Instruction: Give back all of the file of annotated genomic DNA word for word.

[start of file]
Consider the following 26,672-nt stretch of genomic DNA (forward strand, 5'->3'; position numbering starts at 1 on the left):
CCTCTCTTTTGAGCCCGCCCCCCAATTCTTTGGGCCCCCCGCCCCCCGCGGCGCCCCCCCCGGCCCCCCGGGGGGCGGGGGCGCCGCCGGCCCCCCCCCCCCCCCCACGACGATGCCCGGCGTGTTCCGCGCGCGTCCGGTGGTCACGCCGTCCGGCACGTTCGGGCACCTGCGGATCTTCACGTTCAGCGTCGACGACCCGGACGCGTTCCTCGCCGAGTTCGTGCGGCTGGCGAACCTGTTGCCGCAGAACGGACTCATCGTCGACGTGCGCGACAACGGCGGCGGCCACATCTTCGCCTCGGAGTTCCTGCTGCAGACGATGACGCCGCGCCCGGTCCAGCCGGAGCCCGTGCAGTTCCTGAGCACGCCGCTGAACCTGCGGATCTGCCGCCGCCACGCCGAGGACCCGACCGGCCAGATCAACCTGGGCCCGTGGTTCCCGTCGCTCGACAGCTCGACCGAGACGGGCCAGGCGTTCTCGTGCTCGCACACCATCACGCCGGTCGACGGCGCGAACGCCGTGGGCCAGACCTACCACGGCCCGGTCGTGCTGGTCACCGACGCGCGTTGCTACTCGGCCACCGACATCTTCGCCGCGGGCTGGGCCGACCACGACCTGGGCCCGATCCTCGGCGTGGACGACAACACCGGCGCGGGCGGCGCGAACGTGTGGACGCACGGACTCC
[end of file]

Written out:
Consider the following 26,672-nt stretch of genomic DNA (forward strand, 5'->3'; position numbering starts at 1 on the left):
CCTCTCTTTTGAGCCCGCCCCCCAATTCTTTGGGCCCCCCGCCCCCCGCGGCGCCCCCCCCGGCCCCCCGGGGGGCGGGGGCGCCGCCGGCCCCCCCCCCCCCCCCACGACGATGCCCGGCGTGTTCCGCGCGCGTCCGGTGGTCACGCCGTCCGGCACGTTCGGGCACCTGCGGATCTTCACGTTCAGCGTCGACGACCCGGACGCGTTCCTCGCCGAGTTCGTGCGGCTGGCGAACCTGTTGCCGCAGAACGGACTCATCGTCGACGTGCGCGACAACGGCGGCGGCCACATCTTCGCCTCGGAGTTCCTGCTGCAGACGATGACGCCGCGCCCGGTCCAGCCGGAGCCCGTGCAGTTCCTGAGCACGCCGCTGAACCTGCGGATCTGCCGCCGCCACGCCGAGGACCCGACCGGCCAGATCAACCTGGGCCCGTGGTTCCCGTCGCTCGACAGCTCGACCGAGACGGGCCAGGCGTTCTCGTGCTCGCACACCATCACGCCGGTCGACGGCGCGAACGCCGTGGGCCAGACCTACCACGGCCCGGTCGTGCTGGTCACCGACGCGCGTTGCTACTCGGCCACCGACATCTTCGCCGCGGGCTGGGCCGACCACGACCTGGGCCCGATCCTCGGCGTGGACGACAACACCGGCGCGGGCGGCGCGAACGTGTGGACGCACGGACTCC